I have been here for three weeks now, which doesn’t seem that long. I have my go-to grocery stores. I know when I am getting ripped off at a pub (the price of a Guinness is the best marker). I can get to and from without getting horribly lost on the bus. These all seem to confirm that I am settled into life here in Ireland. Maybe it will even be hard to adapt back to American culture in the spring, but that is a later discussion.
Living with mostly Irish apartment mates gives me ample opportunity to compare Irish and American culture. Often our conversations are interrupted by us trying to figure out a common word that we use to describe an object or concept. A sweater is a jumper. Cotton candy is candy floss. High school is secondary school. Granola is muesli. There are many more examples. The other night we got to talking about Irish traditional names, which resulted in us all being very entertained as I stumbled through the pronunciation of every name they could think of. But it’s all in good humor, I’ve impressed them with my very basic Irish language skills.
Ireland has been full of many adventures so far; we’ve barely been in Dublin on the weekends. We have taken a trip to the North with Notre Dame. We visited Belfast, Derry, and the Giant’s Causeway all in one swoop. On this trip we learned a lot about the Troubles, which is still a much discussed topic here, especially with Brexit and the Backstop. We visited the site where the Titanic was constructed in Belfast, which was also home to the Titanic Studios where Game of Thrones was filmed. Most of Belfast is still separated by walls, keeping the Protestants and Catholics apart. All the gates close to separate them at 6:00 pm except one guarded road. As an outsider I was shocked, but the locals we talked with didn’t seem to mind them. Derry (or London-Derry depending on who you are talking with) also has walls running along the city that have been in place for hundreds of years. These walls also served as peace-keeping walls between the Catholics and the Protestants.
Another weekend we went on a pilgrimage to Glendalough where we hiked up and down a mountain. It was absolutely gorgeous. When we got near the top we looked down and saw a path coming from the valley and went “I’m glad we’re not walking that. It looks so far.”; that is the path that we took back. It looked flat, but in reality was not in the least. The views fed our bodies and rewarded us to keep moving. Every bit of Ireland I see is more gorgeous than the last. That same weekend we had the chance to watch the Women’s Gaelic Football Final at Crokepark. The game had record-breaking attendance and was quite the match. It was pouring down rain, so the scores were low because the players could just not get traction. At some points it looked more like a slip-n-slide than a Gaelic football game. Dublin won the game making it their third championship win in a row. For those of you that don’t know what I am talking about, Gaelic football is a traditional game that is like a combination between American football, soccer, and rugby. The goal appears as the resultant of smashing a soccer net and a goalpost together. If you punt it through the goalpost, your team receives one point. If you kick it into the net, your team receives three points. There are fifteen players on a side at a time and only four substitutions are allowed during the game (2 30 min halves). To get the ball down the field you can either punch it (similar to throwing) to a teammate or carry it in your hands, but only for four steps. After four steps, one most perform a dribble-like maneuver where they bounce kick it back into their hands. It was much more exciting than an American football game, since the action barely ever ceases.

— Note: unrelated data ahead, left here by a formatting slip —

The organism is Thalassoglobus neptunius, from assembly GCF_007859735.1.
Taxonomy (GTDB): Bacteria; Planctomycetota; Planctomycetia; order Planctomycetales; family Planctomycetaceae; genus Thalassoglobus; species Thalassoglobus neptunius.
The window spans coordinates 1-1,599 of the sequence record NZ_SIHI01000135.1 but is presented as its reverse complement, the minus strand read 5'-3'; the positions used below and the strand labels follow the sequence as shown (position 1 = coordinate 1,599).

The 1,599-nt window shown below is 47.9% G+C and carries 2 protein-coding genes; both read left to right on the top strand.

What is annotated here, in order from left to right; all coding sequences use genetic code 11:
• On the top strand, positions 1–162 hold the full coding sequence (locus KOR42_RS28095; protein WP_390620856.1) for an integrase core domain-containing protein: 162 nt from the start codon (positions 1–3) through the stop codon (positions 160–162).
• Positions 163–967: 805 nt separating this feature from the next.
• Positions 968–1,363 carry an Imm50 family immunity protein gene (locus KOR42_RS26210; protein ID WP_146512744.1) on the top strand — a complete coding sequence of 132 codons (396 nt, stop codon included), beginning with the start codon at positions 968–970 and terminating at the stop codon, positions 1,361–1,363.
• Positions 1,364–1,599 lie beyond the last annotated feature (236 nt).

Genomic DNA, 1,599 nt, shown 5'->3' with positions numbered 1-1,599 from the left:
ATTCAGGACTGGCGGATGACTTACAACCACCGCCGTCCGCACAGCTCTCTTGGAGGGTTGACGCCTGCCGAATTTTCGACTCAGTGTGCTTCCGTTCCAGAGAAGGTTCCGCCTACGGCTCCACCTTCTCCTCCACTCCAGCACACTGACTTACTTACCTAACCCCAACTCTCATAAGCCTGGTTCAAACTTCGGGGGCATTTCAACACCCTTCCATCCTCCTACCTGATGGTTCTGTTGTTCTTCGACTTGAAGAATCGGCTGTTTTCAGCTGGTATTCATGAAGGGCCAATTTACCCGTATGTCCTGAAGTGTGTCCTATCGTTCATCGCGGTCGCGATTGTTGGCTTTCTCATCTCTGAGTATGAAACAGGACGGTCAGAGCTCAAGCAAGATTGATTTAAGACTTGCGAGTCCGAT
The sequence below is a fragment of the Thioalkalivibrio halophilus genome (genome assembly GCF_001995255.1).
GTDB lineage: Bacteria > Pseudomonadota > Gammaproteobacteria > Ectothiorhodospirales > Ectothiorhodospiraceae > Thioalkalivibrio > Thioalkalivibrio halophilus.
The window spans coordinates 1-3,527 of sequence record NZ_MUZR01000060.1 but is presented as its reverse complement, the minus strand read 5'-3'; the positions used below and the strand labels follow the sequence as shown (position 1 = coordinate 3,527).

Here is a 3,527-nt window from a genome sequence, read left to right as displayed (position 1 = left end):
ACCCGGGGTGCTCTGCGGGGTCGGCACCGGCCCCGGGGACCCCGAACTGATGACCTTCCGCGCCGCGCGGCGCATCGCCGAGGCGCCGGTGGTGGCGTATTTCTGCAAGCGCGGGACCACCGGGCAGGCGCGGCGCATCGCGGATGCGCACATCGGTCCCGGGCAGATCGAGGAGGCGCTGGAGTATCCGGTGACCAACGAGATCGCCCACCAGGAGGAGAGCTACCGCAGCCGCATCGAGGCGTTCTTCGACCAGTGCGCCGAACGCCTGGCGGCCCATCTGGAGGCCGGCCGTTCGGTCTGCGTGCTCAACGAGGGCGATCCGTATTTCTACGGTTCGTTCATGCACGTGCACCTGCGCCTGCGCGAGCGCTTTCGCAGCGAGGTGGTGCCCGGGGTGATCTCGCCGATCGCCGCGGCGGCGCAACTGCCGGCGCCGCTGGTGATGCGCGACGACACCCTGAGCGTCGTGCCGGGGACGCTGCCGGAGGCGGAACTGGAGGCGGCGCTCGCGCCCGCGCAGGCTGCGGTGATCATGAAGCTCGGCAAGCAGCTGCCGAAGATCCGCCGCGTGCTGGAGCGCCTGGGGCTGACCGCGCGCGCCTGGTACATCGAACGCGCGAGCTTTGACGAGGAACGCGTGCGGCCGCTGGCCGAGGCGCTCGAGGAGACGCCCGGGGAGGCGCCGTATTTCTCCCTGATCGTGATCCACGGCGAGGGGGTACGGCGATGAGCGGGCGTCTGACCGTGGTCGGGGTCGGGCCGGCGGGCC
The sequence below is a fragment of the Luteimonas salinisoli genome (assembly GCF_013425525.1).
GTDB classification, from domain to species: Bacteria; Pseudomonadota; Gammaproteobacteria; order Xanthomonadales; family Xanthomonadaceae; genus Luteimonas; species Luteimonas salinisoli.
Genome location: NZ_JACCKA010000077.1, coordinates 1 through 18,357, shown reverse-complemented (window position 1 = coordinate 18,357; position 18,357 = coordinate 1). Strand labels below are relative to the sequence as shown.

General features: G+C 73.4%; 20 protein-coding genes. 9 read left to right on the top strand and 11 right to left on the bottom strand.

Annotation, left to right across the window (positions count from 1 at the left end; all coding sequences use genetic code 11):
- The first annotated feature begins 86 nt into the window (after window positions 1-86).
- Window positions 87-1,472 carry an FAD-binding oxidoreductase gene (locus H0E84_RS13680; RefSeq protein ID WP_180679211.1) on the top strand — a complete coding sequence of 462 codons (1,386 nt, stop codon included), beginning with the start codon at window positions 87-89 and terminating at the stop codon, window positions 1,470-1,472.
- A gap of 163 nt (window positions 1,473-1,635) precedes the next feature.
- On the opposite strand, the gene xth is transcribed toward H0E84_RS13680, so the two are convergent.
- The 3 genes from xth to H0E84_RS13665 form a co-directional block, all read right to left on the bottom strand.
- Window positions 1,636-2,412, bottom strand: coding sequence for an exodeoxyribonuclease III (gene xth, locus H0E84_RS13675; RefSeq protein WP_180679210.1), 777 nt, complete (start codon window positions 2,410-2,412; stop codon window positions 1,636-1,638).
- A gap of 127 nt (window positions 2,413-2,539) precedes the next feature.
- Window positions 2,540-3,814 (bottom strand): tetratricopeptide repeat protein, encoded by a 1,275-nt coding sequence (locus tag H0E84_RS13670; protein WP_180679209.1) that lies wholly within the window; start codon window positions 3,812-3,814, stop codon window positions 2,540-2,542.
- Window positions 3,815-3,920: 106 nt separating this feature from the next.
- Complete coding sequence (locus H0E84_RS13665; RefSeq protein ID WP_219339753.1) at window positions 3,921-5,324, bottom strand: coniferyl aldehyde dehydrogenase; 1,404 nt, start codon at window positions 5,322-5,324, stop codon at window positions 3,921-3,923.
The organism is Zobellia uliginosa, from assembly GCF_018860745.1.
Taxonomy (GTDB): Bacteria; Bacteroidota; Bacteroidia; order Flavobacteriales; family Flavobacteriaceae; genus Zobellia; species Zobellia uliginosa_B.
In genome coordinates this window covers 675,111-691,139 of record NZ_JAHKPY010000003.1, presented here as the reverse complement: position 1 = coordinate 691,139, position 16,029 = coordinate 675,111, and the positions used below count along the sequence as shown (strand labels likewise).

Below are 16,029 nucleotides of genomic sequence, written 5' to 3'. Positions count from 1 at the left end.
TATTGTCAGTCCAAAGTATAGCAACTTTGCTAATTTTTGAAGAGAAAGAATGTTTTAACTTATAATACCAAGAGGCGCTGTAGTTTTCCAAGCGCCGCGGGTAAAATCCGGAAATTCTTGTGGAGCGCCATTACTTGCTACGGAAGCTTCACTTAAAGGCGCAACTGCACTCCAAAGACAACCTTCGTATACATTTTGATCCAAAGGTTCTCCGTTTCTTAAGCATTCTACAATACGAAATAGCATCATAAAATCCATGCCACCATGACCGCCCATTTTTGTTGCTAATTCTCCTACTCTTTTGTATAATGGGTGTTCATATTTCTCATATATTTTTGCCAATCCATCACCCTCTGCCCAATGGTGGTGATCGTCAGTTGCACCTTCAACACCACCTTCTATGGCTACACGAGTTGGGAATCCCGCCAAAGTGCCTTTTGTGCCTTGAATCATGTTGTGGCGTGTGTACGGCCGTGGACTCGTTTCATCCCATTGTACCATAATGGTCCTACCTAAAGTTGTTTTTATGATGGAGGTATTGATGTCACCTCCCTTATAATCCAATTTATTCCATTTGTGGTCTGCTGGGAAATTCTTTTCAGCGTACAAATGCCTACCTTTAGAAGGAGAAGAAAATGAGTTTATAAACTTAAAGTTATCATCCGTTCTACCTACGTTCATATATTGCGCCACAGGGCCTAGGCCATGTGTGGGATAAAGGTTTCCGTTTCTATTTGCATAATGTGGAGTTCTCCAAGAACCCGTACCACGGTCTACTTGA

When I am not travelling around Ireland, I am either on campus here at UCD or at the O’Connell House hanging with Notre Dame kids and attending classes. My classes here have proved to be very interesting and spread across many different fields ranging from history and language to computer science and design. The Irish college system varies from that in the States. The course grades depend usually on only one or two assignments or exams. All of the classes are much more lecture-focused than interactive. And fewer Irish students attend lecture than American students. But I am still chained to my desk during free time, studying and trying to master the content. Who knew manometers could be so complicated and that you could learn an entire coding language in 24 hours? There might be a lot of different things to learn, but they are all much more interesting than my introductory courses last year, which definitely makes studying a lot more enticing!
Enjoying Murphy’s ice cream in Dingle
To my family in the States: I miss you all and hope that you all are well. Feel free to drop and email, Facebook message, or Whatsapp to say hi. Just because I’m an ocean away doesn’t mean we can’t figure out some way to communicate. I am doing very well here and eating really good meals. I even made pancakes from scratch the other day that were fantabulous!